Having reviewed and considered plaintiff's response to paragraphs 2, 3, 5, 6, 10-19, 21, 23, 25-27, 30, and 32 of defendant's statement of uncontroverted facts, the court finds that plaintiff failed to specifically controvert these facts as required by D. KAN. R. 56.1(a) and failed to fairly meet the substance of these paragraphs as required by D. KAN. R. 56.1(e). Therefore, these facts are deemed admitted for purposes of defendant's motion for partial summary judgment.

B. Factual and Procedural Background

This case arises from a July 22, 2010, incident during which plaintiff, age sixty-two (62), alleges that she was injured by an extension ladder manufactured by defendant's predecessor-in-interest, Cuprum. In 1992, plaintiff purchased a twenty-foot aluminum Cuprum model 385-20 Type III extension ladder with a 200-pound load capacity from Westlake Ace Hardware in Shawnee, Kansas. More than eighteen years later, on July 22, 2010, plaintiff was using this ladder to clean out her gutters and look at her roof. Plaintiff alleges that, while she was on the ladder, approximately four feet off the ground, the extension locking hooks falsely locked, causing the ladder to fully collapse while plaintiff was on it. As a result, plaintiff claims that she slid down the ladder, got caught between its rungs, and ultimately fell to the ground with the ladder coming down on top of her. Plaintiff initially alleged that she suffered physical injuries to her wrist, knee, and heel, as well as a severe traumatic head injury. During the pretrial conference, however, plaintiff withdrew her claim of a severe traumatic head injury and instead asserted that she suffers from psychological and psychiatric issues as a result of the incident.

It is these psychological and psychiatric issues that are the primary focus of defendant's motion for partial summary judgment. Plaintiff owns her own advertising services business, Tracy Thomas Advertising. She writes, produces, and provides the voice for advertising spots, sells radio spots to clients, provides creative and production supervision services, and assists clients with the actual production of creative material. Plaintiff now alleges that, as a result of her psychological brain trauma, her creative ability is not as effective as it was before the accident, thereby causing her to lose all of her "major advertising clients, with none on the horizon." Dkt. 50-2, at 6. Specifically, plaintiff identifies the following businesses as "lost clients:" (1) Clockwork Home Services, (2) Pyramid Roofing, (3) Axcet HR Solutions, (4) Bordner Roofing, and (5) Elder & Disability Law Firm.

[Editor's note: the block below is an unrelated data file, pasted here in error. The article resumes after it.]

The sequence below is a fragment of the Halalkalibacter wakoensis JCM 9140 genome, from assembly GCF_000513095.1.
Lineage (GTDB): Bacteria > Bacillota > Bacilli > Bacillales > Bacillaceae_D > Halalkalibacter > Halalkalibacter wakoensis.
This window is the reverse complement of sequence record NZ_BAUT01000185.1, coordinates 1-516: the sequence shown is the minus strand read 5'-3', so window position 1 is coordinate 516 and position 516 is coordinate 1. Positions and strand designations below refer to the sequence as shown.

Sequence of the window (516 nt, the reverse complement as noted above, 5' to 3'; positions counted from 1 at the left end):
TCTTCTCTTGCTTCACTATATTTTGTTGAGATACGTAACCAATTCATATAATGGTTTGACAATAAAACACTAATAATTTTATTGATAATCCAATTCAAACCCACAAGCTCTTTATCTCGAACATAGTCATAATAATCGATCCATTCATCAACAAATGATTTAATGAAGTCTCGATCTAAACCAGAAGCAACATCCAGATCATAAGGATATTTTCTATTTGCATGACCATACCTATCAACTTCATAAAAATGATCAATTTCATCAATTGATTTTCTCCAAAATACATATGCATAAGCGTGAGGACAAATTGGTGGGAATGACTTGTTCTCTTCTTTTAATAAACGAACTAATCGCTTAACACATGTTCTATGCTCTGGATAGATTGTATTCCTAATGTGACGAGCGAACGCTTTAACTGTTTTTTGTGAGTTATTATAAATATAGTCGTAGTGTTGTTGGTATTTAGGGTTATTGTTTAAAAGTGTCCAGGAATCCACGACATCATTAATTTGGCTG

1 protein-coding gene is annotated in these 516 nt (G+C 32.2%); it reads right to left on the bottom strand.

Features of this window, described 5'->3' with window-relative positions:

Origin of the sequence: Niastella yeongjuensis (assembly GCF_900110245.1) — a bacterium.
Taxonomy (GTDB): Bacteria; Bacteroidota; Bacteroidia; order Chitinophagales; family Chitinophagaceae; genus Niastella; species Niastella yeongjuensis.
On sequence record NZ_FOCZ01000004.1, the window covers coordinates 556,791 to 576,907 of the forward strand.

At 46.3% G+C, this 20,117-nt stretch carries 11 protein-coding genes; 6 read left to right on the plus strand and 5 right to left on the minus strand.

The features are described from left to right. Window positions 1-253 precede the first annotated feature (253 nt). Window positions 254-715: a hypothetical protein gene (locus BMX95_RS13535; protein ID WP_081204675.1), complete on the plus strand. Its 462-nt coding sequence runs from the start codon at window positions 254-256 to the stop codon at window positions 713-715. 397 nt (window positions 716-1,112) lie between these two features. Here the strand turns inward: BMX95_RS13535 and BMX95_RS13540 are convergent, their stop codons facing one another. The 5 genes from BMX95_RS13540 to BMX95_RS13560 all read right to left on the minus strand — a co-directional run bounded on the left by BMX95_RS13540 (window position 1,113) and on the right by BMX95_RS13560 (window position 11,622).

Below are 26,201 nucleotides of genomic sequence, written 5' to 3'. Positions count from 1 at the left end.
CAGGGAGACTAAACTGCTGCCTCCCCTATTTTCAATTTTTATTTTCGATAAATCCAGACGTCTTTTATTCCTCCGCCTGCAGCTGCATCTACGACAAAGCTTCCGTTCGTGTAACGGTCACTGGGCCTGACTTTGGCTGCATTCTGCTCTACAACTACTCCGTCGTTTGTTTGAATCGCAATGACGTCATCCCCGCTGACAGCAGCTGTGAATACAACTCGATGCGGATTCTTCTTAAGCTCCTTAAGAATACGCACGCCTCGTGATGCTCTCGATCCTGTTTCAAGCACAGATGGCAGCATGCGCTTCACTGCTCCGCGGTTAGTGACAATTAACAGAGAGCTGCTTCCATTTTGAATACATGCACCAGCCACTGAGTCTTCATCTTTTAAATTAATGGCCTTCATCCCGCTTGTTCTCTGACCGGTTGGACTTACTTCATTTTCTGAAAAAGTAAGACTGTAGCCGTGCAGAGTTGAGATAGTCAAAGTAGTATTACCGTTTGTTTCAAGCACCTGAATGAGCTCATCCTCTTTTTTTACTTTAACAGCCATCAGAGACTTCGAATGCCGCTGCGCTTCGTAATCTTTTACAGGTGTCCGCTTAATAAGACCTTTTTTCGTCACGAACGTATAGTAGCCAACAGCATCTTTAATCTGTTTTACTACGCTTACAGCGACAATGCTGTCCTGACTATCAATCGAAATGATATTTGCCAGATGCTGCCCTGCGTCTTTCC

On July 13, 2012, plaintiff filed suit against defendants Louisville Ladder, Inc., Westlake Hardware, Inc., and Ace Hardware Group in the district court of Johnson County, Kansas, case number 12CV5630, alleging negligence, manufacturing defect, failure to warn, design defect, and breach of implied warranty of merchantability for which she seeks, inter alia, damages for lost profits. Dkt. 1-1. On April 25, 2013, plaintiff voluntarily dismissed without prejudice defendants Westlake and Ace. Dkt. 1-2. On May 23, 2013, defendant removed plaintiff's action to the United States District Court, District of Kansas citing ...